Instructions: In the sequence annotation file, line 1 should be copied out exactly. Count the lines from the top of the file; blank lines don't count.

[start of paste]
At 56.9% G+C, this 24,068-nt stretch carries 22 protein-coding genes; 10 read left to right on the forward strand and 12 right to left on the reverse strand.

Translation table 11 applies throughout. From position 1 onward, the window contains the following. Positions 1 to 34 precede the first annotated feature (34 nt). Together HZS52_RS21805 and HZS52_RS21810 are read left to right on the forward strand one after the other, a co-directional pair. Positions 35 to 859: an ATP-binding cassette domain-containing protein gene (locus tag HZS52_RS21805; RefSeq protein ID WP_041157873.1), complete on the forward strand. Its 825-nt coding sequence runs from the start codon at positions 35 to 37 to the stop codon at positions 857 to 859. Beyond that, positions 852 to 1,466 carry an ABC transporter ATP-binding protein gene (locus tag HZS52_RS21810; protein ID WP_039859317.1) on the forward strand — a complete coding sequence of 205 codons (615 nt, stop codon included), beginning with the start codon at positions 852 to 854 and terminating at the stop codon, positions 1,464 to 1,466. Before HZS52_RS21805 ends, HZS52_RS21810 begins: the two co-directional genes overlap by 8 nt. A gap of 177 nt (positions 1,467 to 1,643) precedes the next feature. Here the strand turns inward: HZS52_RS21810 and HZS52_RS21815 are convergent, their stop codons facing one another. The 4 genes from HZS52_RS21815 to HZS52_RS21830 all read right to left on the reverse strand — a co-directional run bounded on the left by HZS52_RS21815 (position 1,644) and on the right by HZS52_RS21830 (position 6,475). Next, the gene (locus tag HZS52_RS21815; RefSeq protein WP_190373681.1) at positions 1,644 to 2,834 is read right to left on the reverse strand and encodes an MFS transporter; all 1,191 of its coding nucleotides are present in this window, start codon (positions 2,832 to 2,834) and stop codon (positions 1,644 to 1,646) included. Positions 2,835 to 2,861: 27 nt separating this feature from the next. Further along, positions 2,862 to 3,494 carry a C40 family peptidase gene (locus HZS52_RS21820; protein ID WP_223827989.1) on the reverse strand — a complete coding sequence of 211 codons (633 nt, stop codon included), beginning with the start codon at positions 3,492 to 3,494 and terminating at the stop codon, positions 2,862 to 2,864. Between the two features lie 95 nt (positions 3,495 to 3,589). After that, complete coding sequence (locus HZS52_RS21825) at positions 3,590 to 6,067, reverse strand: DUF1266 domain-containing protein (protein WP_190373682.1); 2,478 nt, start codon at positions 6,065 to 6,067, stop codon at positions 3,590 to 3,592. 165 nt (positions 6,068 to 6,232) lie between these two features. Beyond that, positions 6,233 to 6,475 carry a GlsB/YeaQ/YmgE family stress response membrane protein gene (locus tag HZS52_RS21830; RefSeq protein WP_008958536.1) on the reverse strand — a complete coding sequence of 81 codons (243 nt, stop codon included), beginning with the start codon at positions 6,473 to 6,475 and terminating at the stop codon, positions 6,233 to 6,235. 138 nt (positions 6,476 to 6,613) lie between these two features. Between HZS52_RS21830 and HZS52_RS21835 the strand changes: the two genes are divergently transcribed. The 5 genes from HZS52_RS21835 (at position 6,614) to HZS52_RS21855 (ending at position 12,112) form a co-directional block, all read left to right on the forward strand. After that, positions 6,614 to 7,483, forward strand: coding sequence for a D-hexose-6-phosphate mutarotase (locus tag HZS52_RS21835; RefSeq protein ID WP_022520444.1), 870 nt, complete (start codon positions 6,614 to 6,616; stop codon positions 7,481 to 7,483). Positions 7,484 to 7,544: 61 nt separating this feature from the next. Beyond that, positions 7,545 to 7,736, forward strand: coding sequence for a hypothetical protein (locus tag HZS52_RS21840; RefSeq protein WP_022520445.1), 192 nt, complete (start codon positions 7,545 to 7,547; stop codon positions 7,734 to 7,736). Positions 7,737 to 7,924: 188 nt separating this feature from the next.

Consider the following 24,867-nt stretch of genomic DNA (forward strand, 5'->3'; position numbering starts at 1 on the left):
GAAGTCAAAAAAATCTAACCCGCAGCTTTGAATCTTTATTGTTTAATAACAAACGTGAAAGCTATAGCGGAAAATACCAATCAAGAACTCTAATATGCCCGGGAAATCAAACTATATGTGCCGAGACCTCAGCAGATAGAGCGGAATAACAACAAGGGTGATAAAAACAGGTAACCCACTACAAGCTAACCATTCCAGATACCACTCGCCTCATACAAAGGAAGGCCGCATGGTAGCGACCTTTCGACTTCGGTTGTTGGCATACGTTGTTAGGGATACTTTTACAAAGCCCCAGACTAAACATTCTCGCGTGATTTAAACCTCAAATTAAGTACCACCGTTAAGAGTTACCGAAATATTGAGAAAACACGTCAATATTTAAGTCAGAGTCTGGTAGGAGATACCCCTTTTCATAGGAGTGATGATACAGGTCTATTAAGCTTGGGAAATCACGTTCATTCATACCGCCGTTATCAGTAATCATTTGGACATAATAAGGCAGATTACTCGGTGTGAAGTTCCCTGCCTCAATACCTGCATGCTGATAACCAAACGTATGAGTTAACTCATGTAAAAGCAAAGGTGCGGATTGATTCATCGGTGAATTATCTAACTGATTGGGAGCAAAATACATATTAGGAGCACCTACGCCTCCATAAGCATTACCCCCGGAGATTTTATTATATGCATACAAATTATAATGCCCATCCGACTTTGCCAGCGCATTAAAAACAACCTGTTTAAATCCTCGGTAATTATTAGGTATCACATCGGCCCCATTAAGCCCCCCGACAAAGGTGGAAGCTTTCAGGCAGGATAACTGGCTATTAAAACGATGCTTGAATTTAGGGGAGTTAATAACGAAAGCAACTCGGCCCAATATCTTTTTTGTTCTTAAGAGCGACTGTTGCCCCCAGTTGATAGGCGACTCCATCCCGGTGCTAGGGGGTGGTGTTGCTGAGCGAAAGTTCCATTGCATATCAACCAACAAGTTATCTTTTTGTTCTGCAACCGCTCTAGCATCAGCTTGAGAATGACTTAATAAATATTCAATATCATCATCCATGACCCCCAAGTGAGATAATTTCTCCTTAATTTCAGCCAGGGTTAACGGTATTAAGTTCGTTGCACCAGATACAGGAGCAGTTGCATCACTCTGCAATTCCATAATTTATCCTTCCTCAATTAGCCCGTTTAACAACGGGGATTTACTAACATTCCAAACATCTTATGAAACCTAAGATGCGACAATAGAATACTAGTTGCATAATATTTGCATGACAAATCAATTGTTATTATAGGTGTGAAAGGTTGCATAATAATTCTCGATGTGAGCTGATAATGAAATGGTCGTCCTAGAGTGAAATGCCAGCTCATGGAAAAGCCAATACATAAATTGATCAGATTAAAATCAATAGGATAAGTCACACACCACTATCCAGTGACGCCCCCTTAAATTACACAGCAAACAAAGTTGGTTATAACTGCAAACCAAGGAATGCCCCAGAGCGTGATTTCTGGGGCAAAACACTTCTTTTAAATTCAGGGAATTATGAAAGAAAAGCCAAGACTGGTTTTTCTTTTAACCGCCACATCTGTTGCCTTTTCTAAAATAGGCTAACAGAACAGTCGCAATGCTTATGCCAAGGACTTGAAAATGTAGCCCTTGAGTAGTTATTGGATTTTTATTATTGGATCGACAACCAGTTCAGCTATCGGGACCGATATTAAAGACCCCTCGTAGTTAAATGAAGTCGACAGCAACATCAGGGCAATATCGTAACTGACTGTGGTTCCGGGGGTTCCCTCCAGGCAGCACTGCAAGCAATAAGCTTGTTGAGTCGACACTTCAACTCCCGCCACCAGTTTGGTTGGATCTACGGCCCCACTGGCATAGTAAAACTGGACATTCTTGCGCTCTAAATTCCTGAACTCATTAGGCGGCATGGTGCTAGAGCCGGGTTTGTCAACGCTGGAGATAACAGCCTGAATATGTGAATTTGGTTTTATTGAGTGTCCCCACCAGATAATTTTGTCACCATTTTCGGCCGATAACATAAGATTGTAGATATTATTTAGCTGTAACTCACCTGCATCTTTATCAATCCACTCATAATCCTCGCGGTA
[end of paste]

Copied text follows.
At 56.9% G+C, this 24,068-nt stretch carries 22 protein-coding genes; 10 read left to right on the forward strand and 12 right to left on the reverse strand.